Even with its shores now out of sight the river keeps its form for a while, the fresh river waters clinging together amidst the endless span of the dark salty ocean, as if afraid to let go. But like a memory slowly fading, where the fresh meets the brine the edges of the old river lose their definition, become blurry and vague, until it has become impossible to tell where the river ends and the ocean begins. The more time passes, the more the remnants of the river dissolve, until the river lets go completely and with final abandon releases all hold of its waters and lets them reunite with the water they once came from. The circle complete, the ocean absorbs the new arrivals effortlessly, remaining undisturbed and endless, source and destination, eternal.
Waiting for the river, past the last barriers of dunes and estuaries, lies the ocean, its vastness masked by the gentle curve of the horizon and the hazy air in the distance. Longing for the sweetness of the river, the salty water calls out to it with a low continuous rumbling, as to a long-lost lover finally returning. The river’s water, its force and drive mostly spent by now, does not resist but lets itself be drawn into the ocean’s slow dance of tides coming and going. As if mesmerised by the ocean’s rhythm the water lets go of the safety of the river’s banks and dreamily floats away from the coast, to mingle with the cold, dark ocean water.
Majestic now as the water spreads out across wide stretches of the land it flows through, in an expanse too wide to see both sides of at the same time, the current seem to slow down as if realising that in fulfilling the goal of finding the lowest point it can get to it has also brought itself to the edge of its own demise. The end is inevitable, yet the water can’t stop now. There is too much momentum, too much energy still stored from the driven rush downwards. And so the water reluctantly continues on to meet the fate its own haste created.
Once they reach the lower slopes of the mountains and the valleys below, the waters calm down. The flowing streams deepen and widen into strong, fast flowing rivers, only occasionally thrown into turmoil and chaos where they run into rocky chasms and water-worn cataracts. These rivers are now as much shaping their environment as they are shaped by it. Where they flow through deserts, life teems at their edges; where they flow through ancients plains, they carve out deep shadowy canyons; and where they reach low lying lands they deposit rich, muddy, fertile sediments. But the water itself – though parts of it gets diverted, trapped, and absorbed during its journey – keeps flowing on, driven by gravity to find the lowest places it can get to.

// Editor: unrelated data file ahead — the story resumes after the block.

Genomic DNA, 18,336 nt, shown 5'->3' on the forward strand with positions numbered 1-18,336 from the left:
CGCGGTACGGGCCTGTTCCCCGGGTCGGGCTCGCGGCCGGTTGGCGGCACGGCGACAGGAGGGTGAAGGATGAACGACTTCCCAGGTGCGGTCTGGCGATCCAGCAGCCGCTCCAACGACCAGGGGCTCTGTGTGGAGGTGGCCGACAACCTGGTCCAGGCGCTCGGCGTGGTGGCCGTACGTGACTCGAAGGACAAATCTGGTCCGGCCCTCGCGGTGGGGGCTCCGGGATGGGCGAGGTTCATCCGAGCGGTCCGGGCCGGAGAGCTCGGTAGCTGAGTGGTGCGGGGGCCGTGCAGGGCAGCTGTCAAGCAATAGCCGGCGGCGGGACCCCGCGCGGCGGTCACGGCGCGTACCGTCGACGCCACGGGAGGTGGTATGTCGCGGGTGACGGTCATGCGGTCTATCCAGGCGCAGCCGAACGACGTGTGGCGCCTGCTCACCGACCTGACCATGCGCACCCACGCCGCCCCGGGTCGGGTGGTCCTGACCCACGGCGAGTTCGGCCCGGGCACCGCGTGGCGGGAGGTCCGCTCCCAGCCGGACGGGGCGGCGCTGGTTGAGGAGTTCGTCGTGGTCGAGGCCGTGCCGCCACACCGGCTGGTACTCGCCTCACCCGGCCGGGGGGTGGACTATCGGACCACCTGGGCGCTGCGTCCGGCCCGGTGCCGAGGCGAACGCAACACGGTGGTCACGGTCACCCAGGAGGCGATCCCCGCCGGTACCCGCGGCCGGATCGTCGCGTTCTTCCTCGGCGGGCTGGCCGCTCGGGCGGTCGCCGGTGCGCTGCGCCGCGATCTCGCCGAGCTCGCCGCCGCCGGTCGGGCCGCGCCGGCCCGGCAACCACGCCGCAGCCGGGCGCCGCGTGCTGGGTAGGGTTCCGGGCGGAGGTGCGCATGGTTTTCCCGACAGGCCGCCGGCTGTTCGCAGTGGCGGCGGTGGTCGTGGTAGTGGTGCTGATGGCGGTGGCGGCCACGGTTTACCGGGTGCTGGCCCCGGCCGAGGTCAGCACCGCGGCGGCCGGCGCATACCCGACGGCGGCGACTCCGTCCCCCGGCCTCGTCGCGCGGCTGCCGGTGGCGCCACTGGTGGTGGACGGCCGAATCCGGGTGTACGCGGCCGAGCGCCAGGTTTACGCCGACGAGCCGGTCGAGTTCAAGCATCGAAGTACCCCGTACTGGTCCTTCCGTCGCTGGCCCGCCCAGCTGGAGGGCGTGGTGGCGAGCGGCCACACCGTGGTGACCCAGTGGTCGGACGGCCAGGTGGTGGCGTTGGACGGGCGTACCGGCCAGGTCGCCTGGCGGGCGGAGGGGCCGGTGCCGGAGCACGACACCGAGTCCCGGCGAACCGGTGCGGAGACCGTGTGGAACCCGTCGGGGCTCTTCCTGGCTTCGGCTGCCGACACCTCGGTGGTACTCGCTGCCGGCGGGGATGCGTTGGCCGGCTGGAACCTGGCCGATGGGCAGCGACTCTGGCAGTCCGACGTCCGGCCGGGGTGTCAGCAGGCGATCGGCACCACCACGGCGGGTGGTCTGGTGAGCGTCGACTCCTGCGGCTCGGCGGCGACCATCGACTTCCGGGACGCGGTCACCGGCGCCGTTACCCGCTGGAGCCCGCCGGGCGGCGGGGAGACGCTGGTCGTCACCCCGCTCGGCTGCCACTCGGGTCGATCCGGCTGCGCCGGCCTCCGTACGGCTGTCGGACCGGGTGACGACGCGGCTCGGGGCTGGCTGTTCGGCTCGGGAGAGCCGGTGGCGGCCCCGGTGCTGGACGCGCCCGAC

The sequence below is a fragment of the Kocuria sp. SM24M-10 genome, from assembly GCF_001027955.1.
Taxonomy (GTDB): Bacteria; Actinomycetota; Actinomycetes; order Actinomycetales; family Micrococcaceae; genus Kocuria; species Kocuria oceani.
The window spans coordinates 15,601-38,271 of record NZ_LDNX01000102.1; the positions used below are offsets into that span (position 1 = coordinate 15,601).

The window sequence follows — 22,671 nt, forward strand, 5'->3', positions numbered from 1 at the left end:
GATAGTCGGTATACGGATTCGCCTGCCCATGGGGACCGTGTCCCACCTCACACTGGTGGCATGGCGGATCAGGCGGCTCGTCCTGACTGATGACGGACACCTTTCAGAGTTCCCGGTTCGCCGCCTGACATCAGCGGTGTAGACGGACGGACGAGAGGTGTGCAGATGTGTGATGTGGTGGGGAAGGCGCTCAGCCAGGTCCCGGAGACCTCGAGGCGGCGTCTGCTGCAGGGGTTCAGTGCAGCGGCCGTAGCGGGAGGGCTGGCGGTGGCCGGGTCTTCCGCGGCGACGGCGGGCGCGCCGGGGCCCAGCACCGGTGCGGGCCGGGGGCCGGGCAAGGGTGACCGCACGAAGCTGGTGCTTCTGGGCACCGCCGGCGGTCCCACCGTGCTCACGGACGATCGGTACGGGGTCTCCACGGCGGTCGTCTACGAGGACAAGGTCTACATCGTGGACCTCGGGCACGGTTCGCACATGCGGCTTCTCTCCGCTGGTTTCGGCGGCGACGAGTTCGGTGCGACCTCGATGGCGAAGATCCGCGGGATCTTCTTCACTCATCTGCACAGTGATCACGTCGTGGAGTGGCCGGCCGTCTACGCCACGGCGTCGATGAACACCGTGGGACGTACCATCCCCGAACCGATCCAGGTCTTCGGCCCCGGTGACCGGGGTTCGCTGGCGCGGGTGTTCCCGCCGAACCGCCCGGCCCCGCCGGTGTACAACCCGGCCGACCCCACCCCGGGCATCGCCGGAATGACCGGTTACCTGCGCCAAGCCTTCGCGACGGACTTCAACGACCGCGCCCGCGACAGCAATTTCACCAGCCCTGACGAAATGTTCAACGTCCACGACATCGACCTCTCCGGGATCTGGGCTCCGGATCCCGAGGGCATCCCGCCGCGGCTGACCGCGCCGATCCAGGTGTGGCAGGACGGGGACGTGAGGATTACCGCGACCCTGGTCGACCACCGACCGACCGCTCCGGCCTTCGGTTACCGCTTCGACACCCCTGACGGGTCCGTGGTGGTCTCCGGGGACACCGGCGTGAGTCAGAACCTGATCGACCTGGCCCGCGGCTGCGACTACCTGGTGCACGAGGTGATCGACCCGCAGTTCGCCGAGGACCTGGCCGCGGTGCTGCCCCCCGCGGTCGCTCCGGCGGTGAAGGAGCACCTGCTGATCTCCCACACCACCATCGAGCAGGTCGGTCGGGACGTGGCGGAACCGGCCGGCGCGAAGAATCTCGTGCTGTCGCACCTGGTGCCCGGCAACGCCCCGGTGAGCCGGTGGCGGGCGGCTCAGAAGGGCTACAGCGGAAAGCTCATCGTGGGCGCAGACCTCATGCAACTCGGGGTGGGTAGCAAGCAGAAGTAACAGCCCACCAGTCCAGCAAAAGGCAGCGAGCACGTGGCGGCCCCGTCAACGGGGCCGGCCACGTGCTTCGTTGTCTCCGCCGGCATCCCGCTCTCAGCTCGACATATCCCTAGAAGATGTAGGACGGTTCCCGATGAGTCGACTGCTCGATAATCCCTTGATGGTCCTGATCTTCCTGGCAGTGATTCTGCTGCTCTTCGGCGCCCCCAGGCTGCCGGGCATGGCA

On their way down the tiny streams of water run into each other and combine into bigger streams, increasing their power, pushing obstacles aside or dragging them with them on their journey. The water turns from crystal clear and softly babbling rivulets into sediment-filled, thickly flowing creeks and roaring torrents. The noise of the raging water is now loud enough to drown out all other sounds. The mountainsides become echo-chambers for the water’s many voices and the air itself is almost visibly shaken by the constant roar the streams produce on their quest to find the fastest way down towards the valleys below.
Once set in motion the water ceaselessly seeks to descend, to leave the high places that kept it captive for so long and find its way down. It sneaks past rocks and gravel, through ruts and gullies, over sand and pebbles. Too weak to carve out a path for itself, the tiny rivulets are forced to find their way around even the smallest obstacles. But the water persists and keeps going, sometimes finding tiny openings to flow away through, sometimes stalled just long enough for enough water to collect to create a force strong enough to push the obstacle away, so the rush downwards can continue.
After many months have passed in which the snow though often changing was a constant cover of anything below, one morning brings something new to this mostly silent world. Starting in the places most exposed to the Sun the water kept dormant in its icy state begins to awaken. Drops begin to fall, softly into the snow, or ringing more clearly on the barren rock. As the Sun rises and its warmth penetrates deeper into the snow, water collects in tiny streams and the sound of water running amidst the snow and over the rocks grows in strength until the constant and permanent silence of the frozen landscape is replaced by the constantly changing but equally permanent murmuring of the water excitedly talking to itself and whatever it runs up against.